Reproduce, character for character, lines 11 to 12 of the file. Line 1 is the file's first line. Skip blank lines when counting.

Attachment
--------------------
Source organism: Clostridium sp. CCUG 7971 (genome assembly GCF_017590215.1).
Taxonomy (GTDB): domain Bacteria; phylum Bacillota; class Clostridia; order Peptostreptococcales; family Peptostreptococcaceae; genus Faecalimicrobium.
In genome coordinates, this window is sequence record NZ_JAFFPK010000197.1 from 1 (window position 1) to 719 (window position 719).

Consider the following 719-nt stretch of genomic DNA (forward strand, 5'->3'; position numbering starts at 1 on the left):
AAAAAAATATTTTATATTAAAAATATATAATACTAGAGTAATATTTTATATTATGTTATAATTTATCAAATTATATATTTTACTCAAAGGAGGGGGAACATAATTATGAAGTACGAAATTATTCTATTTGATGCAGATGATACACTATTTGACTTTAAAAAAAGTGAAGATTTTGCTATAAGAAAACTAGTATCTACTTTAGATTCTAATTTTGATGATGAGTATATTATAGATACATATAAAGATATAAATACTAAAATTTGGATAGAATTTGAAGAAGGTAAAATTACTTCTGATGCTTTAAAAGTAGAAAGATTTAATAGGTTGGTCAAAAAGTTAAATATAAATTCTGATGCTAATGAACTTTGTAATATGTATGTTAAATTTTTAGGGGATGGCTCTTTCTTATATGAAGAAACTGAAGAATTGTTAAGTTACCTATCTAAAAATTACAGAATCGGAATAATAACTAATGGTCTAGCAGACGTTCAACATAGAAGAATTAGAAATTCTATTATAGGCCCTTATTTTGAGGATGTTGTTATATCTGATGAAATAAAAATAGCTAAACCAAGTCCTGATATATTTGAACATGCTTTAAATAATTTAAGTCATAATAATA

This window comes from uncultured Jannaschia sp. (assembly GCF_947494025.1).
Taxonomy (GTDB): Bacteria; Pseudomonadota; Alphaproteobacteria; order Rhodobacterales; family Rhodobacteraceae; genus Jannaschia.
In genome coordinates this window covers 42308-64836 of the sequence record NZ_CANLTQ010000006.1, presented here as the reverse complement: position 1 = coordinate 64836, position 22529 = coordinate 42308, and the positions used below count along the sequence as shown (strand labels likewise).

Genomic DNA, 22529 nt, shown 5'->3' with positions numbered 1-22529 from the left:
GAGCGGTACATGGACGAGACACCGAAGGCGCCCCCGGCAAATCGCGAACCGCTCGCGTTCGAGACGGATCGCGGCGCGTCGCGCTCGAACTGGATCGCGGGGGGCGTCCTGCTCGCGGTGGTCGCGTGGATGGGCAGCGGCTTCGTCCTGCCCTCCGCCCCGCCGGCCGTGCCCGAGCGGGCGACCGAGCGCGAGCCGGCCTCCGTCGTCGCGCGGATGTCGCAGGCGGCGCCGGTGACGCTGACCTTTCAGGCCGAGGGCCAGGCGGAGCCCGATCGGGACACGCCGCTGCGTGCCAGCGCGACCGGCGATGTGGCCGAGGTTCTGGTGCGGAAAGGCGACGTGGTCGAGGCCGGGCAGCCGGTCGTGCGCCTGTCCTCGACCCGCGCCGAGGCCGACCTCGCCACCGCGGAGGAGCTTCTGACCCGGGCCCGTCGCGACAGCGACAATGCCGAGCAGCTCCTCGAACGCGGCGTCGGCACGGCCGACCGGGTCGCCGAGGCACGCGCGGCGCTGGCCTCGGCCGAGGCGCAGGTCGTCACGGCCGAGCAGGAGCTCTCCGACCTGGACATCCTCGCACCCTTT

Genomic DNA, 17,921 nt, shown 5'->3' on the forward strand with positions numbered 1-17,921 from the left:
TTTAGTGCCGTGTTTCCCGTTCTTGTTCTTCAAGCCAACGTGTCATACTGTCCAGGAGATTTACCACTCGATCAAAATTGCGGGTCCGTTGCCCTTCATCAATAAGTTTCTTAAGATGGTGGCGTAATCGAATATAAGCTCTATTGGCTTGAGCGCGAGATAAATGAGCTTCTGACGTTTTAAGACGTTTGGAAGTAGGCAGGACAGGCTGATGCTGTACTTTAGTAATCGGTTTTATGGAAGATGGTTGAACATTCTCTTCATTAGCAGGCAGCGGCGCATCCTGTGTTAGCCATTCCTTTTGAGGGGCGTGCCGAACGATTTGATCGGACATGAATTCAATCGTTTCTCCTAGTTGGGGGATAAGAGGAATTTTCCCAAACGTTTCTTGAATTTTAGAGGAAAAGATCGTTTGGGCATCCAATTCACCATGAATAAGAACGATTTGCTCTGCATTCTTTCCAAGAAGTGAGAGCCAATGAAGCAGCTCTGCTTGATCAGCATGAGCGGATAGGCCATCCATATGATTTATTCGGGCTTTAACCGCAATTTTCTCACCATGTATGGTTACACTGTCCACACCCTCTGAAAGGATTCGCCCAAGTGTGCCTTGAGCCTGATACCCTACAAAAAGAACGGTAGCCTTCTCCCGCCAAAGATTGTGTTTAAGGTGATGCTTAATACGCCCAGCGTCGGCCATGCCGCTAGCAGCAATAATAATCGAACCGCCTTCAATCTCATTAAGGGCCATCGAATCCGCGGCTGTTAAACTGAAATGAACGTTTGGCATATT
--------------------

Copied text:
Genomic DNA, 17,921 nt, shown 5'->3' on the forward strand with positions numbered 1-17,921 from the left:
TTTAGTGCCGTGTTTCCCGTTCTTGTTCTTCAAGCCAACGTGTCATACTGTCCAGGAGATTTACCACTCGATCAAAATTGCGGGTCCGTTGCCCTTCATCAATAAGTTTCTTAAGATGGTGGCGTAATCGAATATAAGCTCTATTGGCTTGAGCGCGAGATAAATGAGCTTCTGACGTTTTAAGACGTTTGGAAGTAGGCAGGACAGGCTGATGCTGTACTTTAGTAATCGGTTTTATGGAAGATGGTTGAACATTCTCTTCATTAGCAGGCAGCGGCGCATCCTGTGTTAGCCATTCCTTTTGAGGGGCGTGCCGAACGATTTGATCGGACATGAATTCAATCGTTTCTCCTAGTTGGGGGATAAGAGGAATTTTCCCAAACGTTTCTTGAATTTTAGAGGAAAAGATCGTTTGGGCATCCAATTCACCATGAATAAGAACGATTTGCTCTGCATTCTTTCCAAGAAGTGAGAGCCAATGAAGCAGCTCTGCTTGATCAGCATGAGCGGATAGGCCATCCATATGATTTATTCGGGCTTTAACCGCAATTTTCTCACCATGTATGGTTACACTGTCCACACCCTCTGAAAGGATTCGCCCAAGTGTGCCTTGAGCCTGATACCCTACAAAAAGAACGGTAGCCTTCTCCCGCCAAAGATTGTGTTTAAGGTGATGCTTAATACGCCCAGCGTCGGCCATGCCGCTAGCAGCAATAATAATCGAACCGCCTTCAATCTCATTAAGGGCCATCGAATCCGCGGCTGTTAAACTGAAATGAACGTTTGGCATATT